The Kiahuna golf course across the street is Robert Trent Jones, Jr.designed, par 70, and surely the only links sprinkled with 27 archaeological points of interest on the fairways. Here on Kauai's sunniest shore, the waters beckon snorkelers, swimmers, and surfers. Scuba boats buzz out loaded with divers, and double-hulled catamarans and outriggers paddle visitors out where the surf begins and then turn to come riding into shore in a fuzz of spray. The lazy-way diver can rent a seaboard-an inflated mattress with a built-in face mask. Just lie on it, paddle out, and put your face into the mask to behold the wonders of the deep.

Turning north out of Lihue-the opposite direction-takes one skimming along the east shore. Green taro, from which Hawaiians pound poi, their tasteless staple, covers the valley floor at Hanalei, where rainbows are born. Waioli Hui'ia church, founded in 1840, in the heart of Hanalei, stands prim and green with its Gothic window and door, its shingled steeple outlined against the backdrop of distant mountains.

Princeville is an 11,000-acre ranch turned into a resort with cutesy shopping malls and a golf course that began life as a coffee plantation, turned to cattle, and now to 27 holes. Golf is the new cash crop.

Princeville sits on a bluff overlooking Hanalei Bay and the purple peaks, and when the sun streaks through the darkening clouds, it looks like a reenactment of the Creation. Hereabouts, drop into Ola's Crafts for unusual things ftom Hawaii and "the world outside" or Toucans for sporty clothes and Just for Sport for beachwear.

Up here, past Lumahai Beach, which was the nurses' beach in South Pacific, past the coveys of Hawaiian coots and Hawaiian gallinules and the ducks called koloa, in the wildlife refuge at Hanalei, the road gives out at Haena Point. Now the Na Pali coast begins, huge folds in the green cliffs, high above the secluded beaches below. There are those stalwarts who brave the old Hawaiian trail to feel the force of this unearthly place, stepping along the two-foot-wide paths that edge for 11 miles above the thousand-foot drops. All this is a jungle untouched by roads, marked only by trails, only for the sure-footed and stout-hearted and those romantics entranced by the wild mountain apples, passion fruit, wild bananas, ripe guava ginger, and now and then, a wild goat. After all, 6,000 Hawaiians lived hereabouts centuries ago.

But there are other ways. It takes no fewer than 15 helicopter companies, 27 boat companies, 3 kayak groups, and 8 diving outfits to satisfy the curiosity of those who would inspect the recesses of this garden island. Some choppers operate out of Lihue Airport; one, Papillon, leaves from Princeville. They will flutter into Waimea Canyon, drop down at the beaches along the Na Pali coast, and float over the wettest spot on earth. A 50-minute flight with an hour's stop at Red Falls for a swim in the pond will relieve one of $135. Two hours, with 50 minutes in the air over Waimea, Hanalei, and Na Pali, is $225 per person.

And then there is sight-seeing by water, aboard rubber-raft Zodiacs that go whale-watching when the great mammals come north from December to May to mate and breed, or that buzz hideaway beaches of Na Pali that line the shore between the pleats of the mountains. SeaScapes does Zodiac and boat cruises; Blue Odyssey goes out on Zodiacs (and lends you an underwater camera); and Captain Zodiac, as the name suggests, uses rubber rafts on morning and afternoon trips that leave from the ocean side five miles from its office at Hanalei. And then there are glider flights and powered plane trips of the Canyon and Na Pali at $39 for half an hour's peek. With this terrain so inaccessible and awesome, flightseeing Kauai is a way to go. Hanalei Sailboards in the Hanalei Trader Building guarantees you'll sail in what they call "the fastest-growing sport in the world."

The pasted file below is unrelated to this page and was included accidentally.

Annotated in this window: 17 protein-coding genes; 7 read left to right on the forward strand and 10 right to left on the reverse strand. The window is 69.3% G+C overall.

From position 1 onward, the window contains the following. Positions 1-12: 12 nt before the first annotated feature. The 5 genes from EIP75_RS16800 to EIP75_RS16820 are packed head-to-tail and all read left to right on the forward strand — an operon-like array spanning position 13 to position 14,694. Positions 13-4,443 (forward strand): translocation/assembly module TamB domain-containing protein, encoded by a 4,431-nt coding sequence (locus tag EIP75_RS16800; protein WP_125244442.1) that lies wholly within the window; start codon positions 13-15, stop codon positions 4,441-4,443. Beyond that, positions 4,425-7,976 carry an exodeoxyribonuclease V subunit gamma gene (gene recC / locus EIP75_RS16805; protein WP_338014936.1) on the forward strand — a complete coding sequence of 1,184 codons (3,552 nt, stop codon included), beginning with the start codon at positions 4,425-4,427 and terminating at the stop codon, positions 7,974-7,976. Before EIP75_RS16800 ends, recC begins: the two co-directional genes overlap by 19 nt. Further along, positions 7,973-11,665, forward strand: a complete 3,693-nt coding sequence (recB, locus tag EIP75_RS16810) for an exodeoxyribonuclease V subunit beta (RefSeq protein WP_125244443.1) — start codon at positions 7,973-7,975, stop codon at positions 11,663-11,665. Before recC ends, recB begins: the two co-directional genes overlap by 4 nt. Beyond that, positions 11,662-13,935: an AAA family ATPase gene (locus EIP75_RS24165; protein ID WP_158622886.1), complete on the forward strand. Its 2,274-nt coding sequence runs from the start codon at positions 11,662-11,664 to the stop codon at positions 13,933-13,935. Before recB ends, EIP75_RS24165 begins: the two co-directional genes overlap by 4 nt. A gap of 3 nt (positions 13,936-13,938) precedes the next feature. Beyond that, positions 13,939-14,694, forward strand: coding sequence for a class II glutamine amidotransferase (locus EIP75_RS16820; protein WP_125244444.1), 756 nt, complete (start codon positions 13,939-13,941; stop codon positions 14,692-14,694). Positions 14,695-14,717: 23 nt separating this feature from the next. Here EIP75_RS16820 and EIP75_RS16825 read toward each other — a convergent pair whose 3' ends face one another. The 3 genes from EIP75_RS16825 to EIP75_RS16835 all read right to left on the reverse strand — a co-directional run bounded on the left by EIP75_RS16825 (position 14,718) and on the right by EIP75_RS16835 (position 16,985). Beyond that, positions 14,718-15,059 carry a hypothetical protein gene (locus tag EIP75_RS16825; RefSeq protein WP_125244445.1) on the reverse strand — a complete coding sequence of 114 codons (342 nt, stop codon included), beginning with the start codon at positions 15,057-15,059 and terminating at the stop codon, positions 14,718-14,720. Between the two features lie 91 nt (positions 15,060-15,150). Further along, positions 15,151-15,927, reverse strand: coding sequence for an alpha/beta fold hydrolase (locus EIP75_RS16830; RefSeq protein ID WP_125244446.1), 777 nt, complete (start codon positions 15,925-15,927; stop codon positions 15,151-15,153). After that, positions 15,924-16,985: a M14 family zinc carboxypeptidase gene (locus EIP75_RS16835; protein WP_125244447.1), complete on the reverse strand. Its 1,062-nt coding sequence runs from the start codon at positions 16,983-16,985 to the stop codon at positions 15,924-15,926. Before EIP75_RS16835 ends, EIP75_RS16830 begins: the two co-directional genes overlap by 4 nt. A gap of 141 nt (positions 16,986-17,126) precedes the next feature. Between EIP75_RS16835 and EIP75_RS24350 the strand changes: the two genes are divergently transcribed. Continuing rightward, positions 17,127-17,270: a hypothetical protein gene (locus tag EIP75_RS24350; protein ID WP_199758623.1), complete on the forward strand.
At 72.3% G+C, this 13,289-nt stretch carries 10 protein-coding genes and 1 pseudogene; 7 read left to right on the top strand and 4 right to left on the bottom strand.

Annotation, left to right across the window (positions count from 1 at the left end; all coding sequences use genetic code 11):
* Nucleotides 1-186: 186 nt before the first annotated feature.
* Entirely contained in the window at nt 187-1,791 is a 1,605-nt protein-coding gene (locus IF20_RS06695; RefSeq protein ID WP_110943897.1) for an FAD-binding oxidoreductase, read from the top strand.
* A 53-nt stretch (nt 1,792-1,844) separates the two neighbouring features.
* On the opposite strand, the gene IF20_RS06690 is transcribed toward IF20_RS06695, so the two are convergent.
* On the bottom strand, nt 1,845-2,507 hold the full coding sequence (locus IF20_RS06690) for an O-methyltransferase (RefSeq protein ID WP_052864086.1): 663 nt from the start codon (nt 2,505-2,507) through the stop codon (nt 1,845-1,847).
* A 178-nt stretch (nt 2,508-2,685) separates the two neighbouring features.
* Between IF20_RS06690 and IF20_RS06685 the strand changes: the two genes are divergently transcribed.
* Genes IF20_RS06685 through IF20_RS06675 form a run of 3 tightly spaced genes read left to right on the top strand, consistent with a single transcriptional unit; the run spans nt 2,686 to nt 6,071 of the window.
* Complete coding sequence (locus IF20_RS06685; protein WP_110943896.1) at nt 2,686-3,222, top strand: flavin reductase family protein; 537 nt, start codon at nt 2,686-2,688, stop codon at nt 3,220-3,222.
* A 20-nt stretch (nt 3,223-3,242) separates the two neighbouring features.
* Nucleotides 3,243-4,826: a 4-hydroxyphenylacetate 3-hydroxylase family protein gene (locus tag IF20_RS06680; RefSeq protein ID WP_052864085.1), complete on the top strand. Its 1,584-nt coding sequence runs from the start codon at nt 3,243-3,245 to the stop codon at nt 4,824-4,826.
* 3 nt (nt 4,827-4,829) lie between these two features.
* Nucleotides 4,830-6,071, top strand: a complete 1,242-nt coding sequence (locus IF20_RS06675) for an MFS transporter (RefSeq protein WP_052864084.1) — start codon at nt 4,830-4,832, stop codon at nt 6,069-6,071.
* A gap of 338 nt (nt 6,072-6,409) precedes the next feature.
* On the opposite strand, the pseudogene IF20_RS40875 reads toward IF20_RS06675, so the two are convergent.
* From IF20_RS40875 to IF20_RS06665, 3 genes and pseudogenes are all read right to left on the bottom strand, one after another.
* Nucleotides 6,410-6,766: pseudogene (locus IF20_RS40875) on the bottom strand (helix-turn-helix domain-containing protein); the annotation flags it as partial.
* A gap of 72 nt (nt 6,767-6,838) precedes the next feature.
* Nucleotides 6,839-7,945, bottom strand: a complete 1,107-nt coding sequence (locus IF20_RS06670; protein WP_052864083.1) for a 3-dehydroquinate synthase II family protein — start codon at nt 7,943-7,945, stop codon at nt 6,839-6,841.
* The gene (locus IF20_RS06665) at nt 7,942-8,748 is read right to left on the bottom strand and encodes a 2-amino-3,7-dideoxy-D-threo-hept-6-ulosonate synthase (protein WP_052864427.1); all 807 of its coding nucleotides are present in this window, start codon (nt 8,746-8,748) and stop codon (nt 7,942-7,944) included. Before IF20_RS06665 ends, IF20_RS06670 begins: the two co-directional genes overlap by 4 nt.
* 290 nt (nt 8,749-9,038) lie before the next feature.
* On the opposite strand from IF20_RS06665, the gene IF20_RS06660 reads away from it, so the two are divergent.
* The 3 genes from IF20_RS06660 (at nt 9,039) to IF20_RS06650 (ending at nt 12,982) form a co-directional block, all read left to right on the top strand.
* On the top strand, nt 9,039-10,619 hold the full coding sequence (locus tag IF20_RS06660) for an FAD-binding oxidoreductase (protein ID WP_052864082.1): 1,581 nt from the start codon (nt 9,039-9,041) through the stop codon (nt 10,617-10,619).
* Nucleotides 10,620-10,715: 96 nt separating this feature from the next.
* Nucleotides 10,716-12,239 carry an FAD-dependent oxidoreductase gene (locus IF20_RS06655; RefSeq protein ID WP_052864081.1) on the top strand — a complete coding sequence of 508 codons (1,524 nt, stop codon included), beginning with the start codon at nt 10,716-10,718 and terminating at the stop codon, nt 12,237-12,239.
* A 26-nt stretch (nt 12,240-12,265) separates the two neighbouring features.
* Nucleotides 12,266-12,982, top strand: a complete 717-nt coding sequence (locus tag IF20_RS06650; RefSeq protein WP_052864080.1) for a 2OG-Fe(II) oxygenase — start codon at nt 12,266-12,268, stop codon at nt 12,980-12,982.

Eons older than Oahu and ten times older than the Big Island, youngest of the Hawaiian Islands, Kauai's rich, rain-fed soil makes it a special place for tropical plants, rare and common, from Wifebeater Trees to Seychelles Double Coconut Palms, reputed to live for 1,000 years. Brightly plumed chickens still live here, brought by the first Polynesian wayfarers, although on the other islands they proved too tasty to the resident mongoose. An agricultural preserve of ranches and plantations until the 1960s-when the travelers began to make their own voyages of discovery, and the Hollywood sitesearchers made theirs-Kauai, with only 46,000 permanent residents compared to 800,000 on Oahu, is on the cusp of new popularity. "We pretty much have everything," says Julia Neal, editor of the daily newspaper called The Garden Island. "Desert, rolling green pastures, pine forests, tropical jungle rivers, ocean, reefs, surf, lakes, bass fishing, deer hunting, pig hunting-everything short of skiing." All that and the blossoming selection of comfortable places at which to endure the heavenly life seem destined to make Kauai The Next Island.

Reprinted with permission from Endless Vacation magazine. Copyright (C)1988 Endless Vacation Publications.
COPYRIGHT 1989 Saturday Evening Post Society
No portion of this article can be reproduced without the express written permission from the copyright holder.
Copyright 1989 Gale, Cengage Learning. All rights reserved.

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Title Annotation:Kauai, Hawaii
Author:Ashley, Marc
Publication:Saturday Evening Post
Date:Jan 1, 1989